Natural Health Journals

5 Ways to Manage IBS Symptoms Naturally

By Lisa Pecos

Irritable bowel syndrome (IBS) affects as much at 21 percent of the general population, yet there is currently no known cause or cure. This common disorder affects the large intestine and causes symptoms such as:

  • Abdominal pain
  • Bloating
  • Cramping
  • Gas
  • Diarrhea
  • Constipation

Without a cure, the best those suffering from IBS can do is manage their symptoms. Fortunately, many with IBS don’t have severe symptoms and those that do can often control them naturally through diet and lifestyle changes.

Managing Your IBS Symptoms

The following 5 natural treatments for IBS can help you manage symptoms and relieve the discomfort associated with IBS:

1. Exercise

It may be the last thing you feel like doing when you’re feeling bloated or having cramps, but exercise offers several benefits for managing IBS. Exercise has been proven to relieve stress, which can make IBS symptoms worse. It can also stimulate intestinal contractions, which can help with your bowel discomfort. The recommended amount of activity for the average person is at least 30 minutes a day, 5 days a week.

2. Experiment with your fiber intake

Fiber can be tricky for those with IBS. While it can ease constipation, too much fiber can also cause cramping and bloating. The key to using fiber to better manage your IBS symptoms is to experiment with it and find the amount that’s best for you. You can do this by gradually increasing the amount of fiber in your diet over a few weeks. If you find that your symptoms get worse, then slowly cut back to find a good balance. You can get more fiber from whole grains, fruits, and vegetables, or speak to your doctor about a fiber supplement.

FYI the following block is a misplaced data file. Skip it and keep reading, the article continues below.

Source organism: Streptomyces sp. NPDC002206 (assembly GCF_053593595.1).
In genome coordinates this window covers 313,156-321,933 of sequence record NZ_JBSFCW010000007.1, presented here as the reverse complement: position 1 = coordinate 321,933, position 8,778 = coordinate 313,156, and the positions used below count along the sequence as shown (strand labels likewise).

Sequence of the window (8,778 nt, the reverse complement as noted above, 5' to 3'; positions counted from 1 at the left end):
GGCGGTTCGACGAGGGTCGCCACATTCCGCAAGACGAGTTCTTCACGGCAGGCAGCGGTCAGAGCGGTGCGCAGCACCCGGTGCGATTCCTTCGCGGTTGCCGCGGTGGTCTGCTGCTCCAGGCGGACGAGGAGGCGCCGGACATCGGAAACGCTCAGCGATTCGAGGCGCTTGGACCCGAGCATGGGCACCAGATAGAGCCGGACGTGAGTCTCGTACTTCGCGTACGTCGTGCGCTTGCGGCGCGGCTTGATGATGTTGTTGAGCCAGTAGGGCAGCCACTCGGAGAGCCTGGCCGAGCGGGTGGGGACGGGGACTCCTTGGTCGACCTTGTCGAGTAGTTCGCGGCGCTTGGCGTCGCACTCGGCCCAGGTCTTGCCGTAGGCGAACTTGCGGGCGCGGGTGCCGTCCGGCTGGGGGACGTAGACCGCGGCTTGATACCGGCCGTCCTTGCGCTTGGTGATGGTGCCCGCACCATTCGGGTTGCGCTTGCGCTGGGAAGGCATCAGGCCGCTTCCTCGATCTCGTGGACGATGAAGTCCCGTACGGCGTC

3. Follow a meal schedule

By eating at regular times, you may be able to help regulate your bowel function. Avoid skipping meals and try to eat meals at the same time every day. If you have IBS with diarrhea, eating smaller meals more frequently may help you feel better, while those with constipation should try eating larger meals that are rich in fiber to help get the food moving through your system.

4. Add a probiotic to your diet

Probiotics are the “good bacteria” in your gut. Those with IBS may not have enough of these bacteria. Adding a probiotic supplement to your diet may improve symptoms of IBS, such as bloating, gas, and diarrhea, according to the American College of Gastroenterology. Speak to your gastroenterologist for recommendations and whether probiotics are right for you.

5. Avoid common trigger foods and beverages

Certain foods and drinks have been associated with increased symptoms in those with IBS. Foods that are known to cause gas, such as beans and cabbage, as well as artificial sweeteners should be avoided as often as possible. Keeping a food diary to track what you consume and your symptoms can help you pinpoint your triggers. Your doctor may also recommend that you follow a special low FODMAP diet, which reduces or eliminates certain carbohydrates that are hard to digest.

If you’re having trouble managing your IBS symptoms, speak to your doctor about other natural treatments available, such as massage and counselling.

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